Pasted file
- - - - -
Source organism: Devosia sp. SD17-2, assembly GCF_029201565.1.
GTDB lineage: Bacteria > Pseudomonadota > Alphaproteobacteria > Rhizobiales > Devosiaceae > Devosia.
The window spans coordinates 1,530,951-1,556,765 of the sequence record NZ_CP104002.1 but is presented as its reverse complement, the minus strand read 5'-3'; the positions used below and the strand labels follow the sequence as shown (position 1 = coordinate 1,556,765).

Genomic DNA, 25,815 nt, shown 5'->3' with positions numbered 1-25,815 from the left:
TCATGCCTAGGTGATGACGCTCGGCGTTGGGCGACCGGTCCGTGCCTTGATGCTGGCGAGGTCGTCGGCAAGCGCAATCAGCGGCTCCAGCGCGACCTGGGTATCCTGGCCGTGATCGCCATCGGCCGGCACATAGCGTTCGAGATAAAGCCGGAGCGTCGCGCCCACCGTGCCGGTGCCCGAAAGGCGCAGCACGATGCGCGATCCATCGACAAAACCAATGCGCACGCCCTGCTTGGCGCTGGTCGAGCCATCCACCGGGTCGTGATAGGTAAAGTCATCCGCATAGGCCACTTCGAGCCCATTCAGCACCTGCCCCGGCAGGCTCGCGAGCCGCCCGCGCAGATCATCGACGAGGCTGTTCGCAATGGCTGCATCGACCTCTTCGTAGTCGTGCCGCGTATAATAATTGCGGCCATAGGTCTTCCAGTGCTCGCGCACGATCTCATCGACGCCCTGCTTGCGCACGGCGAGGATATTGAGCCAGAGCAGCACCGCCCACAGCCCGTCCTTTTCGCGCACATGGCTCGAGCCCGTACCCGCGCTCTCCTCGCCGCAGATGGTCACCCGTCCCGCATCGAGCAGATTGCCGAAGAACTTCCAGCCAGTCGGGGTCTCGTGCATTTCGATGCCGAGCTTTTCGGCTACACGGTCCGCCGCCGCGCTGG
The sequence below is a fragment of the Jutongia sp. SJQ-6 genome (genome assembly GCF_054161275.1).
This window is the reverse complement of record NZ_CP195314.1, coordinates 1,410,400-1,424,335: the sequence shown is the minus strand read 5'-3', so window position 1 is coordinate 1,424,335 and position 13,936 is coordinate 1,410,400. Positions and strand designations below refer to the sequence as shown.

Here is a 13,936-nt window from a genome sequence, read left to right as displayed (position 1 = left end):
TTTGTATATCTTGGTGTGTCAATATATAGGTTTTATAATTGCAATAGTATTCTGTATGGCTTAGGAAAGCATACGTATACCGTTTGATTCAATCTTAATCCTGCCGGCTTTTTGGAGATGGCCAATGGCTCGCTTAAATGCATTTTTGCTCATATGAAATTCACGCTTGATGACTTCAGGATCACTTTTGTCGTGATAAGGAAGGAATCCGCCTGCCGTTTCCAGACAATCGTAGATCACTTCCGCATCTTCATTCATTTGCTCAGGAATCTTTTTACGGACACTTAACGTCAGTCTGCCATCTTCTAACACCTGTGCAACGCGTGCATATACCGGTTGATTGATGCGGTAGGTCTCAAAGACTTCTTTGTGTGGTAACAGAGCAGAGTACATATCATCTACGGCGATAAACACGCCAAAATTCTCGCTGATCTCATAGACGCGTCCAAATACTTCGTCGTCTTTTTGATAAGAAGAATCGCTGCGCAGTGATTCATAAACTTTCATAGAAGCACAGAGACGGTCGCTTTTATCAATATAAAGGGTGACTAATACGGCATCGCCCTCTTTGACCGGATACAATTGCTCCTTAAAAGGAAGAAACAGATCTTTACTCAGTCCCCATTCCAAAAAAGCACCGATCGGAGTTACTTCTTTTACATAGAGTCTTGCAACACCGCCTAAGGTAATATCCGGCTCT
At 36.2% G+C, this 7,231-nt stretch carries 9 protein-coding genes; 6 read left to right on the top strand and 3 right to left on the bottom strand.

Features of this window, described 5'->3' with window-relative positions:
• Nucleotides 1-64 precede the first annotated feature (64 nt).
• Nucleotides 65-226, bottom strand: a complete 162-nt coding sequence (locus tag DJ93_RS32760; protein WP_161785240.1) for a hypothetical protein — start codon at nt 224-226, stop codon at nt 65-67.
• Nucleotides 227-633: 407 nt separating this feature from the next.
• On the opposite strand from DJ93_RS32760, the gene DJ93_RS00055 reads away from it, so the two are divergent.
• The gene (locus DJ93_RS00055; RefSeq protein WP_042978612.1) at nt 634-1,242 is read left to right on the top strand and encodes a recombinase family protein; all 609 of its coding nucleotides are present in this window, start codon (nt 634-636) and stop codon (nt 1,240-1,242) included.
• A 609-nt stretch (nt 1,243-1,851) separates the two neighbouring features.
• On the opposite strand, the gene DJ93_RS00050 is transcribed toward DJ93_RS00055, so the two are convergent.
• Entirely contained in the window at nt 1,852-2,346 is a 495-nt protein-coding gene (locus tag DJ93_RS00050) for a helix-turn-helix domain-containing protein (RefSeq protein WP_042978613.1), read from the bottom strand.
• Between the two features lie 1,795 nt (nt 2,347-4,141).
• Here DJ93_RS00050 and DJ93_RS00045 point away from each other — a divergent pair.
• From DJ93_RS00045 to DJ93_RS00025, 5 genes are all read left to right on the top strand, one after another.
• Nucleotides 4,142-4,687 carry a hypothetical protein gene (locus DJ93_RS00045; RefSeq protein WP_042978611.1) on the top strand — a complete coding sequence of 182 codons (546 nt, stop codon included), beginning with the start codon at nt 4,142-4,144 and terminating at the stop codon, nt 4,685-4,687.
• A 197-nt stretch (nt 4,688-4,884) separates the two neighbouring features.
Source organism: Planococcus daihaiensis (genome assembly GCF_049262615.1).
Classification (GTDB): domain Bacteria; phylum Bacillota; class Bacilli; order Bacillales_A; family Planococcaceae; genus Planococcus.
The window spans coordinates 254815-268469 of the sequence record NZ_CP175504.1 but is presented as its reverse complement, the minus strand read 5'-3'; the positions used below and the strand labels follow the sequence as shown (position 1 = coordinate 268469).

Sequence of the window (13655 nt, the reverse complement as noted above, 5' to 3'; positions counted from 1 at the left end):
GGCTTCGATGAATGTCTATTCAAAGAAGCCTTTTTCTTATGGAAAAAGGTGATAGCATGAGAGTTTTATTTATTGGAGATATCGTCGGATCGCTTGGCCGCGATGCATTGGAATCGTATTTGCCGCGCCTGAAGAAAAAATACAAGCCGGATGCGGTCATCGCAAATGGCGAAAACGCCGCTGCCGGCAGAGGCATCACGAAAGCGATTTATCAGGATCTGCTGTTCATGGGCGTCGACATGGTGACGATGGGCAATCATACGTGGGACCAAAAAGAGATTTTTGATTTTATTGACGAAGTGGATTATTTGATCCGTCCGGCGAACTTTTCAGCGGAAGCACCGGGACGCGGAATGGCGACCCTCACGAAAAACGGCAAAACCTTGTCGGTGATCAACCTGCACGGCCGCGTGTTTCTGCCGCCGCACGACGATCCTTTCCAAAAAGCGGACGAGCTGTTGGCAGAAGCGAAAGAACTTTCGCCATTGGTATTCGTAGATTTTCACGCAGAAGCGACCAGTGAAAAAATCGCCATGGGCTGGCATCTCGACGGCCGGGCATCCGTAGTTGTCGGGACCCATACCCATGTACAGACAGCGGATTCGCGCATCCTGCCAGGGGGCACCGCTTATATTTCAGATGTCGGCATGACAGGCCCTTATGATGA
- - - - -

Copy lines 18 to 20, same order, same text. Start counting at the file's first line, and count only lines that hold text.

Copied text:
• On the opposite strand, the gene DJ93_RS00050 is transcribed toward DJ93_RS00055, so the two are convergent.
• Entirely contained in the window at nt 1,852-2,346 is a 495-nt protein-coding gene (locus tag DJ93_RS00050) for a helix-turn-helix domain-containing protein (RefSeq protein WP_042978613.1), read from the bottom strand.
• Between the two features lie 1,795 nt (nt 2,347-4,141).